But in the meantime I will describe some of the routes I have taken on my pilgrimage. Of course I started collecting all the old material I could find. I asked old-timers like Harry Hershfield and Rube Goldberg what Herriman was like. Through Ron Goulart, who knew Herriman’s daughter, I acquired drawings and proof sheets of her father. I acquired photographs and letters that Herriman shared with Louise Swinnerton, Jimmy’s ex, whom George courted. In the course of building a library of Judge and the Sunday funnies of the New York World and the World Color Printing Company (no relation) and the McClure syndicates I unearthed hundreds of drawings still unreprinted
One of the sources of the theory about Herriman’s black lineage was the fedora he always wore, allegedly ashamed of his “kinky hair.” And one of Herriman’s friends I asked was Karl Hubenthal, who knew Herriman when he began his own career in Los Angeles. As everyone else has, he expressed astonishment and made clear he was not bigoted. But he said it was common knowledge among friends that Herriman had a “wen” on the back of his head. I had to ask what that was – a random but prominent lump, perhaps a sebacious cyst, one Herriman never chose to have surgically removed. He wanted to cover the wen, Karl said, but not cover an African-American background.

And I guess some readers know that I have written about Herriman in books and articles (never yet as a big-game hunter, till here); a chapter in my book about America’s Great Comic-Strip Artists (I forget the title); and two full-color anthologies of Krazy Kat Sunday pages. (Regarding an artist whose genius was so associated with color, on the page that is, it is strange that a full biography has not one color panel.) But my Sunday kolor reprints were co-published in the UK, Germany, France, Portugal, even Finland. I was privileged to “spread the gospel”; and there was one contemporary cartoonist, virtually everyone’s favorite, who told me he discovered Krazy Kat through my projects. A life well lived, there…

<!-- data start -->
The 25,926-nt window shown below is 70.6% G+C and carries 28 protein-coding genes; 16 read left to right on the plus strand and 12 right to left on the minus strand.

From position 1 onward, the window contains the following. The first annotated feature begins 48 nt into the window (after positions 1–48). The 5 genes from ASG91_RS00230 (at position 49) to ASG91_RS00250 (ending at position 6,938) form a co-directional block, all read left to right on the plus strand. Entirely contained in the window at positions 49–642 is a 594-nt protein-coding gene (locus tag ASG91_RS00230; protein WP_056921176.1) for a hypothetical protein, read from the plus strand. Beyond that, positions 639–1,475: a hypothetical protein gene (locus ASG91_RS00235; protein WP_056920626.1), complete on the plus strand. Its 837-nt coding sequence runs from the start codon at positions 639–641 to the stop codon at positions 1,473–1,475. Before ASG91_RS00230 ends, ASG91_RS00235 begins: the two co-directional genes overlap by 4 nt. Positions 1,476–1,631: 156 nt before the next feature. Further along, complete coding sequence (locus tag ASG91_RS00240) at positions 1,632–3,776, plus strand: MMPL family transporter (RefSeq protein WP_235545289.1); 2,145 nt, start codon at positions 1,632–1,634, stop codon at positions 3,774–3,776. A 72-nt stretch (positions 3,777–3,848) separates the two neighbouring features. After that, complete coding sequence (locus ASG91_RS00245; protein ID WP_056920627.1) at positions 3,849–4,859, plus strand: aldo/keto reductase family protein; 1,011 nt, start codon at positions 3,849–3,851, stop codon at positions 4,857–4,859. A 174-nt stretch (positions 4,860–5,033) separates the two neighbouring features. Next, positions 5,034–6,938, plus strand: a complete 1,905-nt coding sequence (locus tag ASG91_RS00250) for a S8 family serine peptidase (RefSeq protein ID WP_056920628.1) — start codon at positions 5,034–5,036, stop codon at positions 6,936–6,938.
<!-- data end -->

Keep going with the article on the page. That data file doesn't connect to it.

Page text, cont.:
From the superb to the meticulous: what illustrations to run with these recollections? I have pulled out some early and obscure Herriman work featuring cats. Not yet kats; I understand.  But beyond his comic obsessions in the various themes of his various strips, it can be noticed that Herriman made characters of cats with some frequency. Sometimes in corners, peeking from behind furniture; sometimes as a focus of a gag; sometimes as the star of its own strip.

Alexander the Cat was a long-running feature (bequeathed to Frink, of Slim Jim fame), and he was about as “normal” – non-speaking – as Herriman ever drew. But some of his cats spoke… occasionally in dialog apart from the main strip… and once, under The Family Upstairs and George Dingbat, a kat poached its own place in the funnies.

And history.

1. George Herriman and his best friend – on the steps of his studio on the Hal Roach movie lot

2. Major Ozone, the Fresh Air Fiend – frightened by a cat

3. Rosy Posy, Mamma’s Girl, 1906

4. The Dingbat Familys Joke Book, 1912

5. Rosy Posy, 1905

6. Alexander the Cat, 1910

7. The Dingbat Family, 1911 – Krazy and Ignatz banished by the Family Upstairs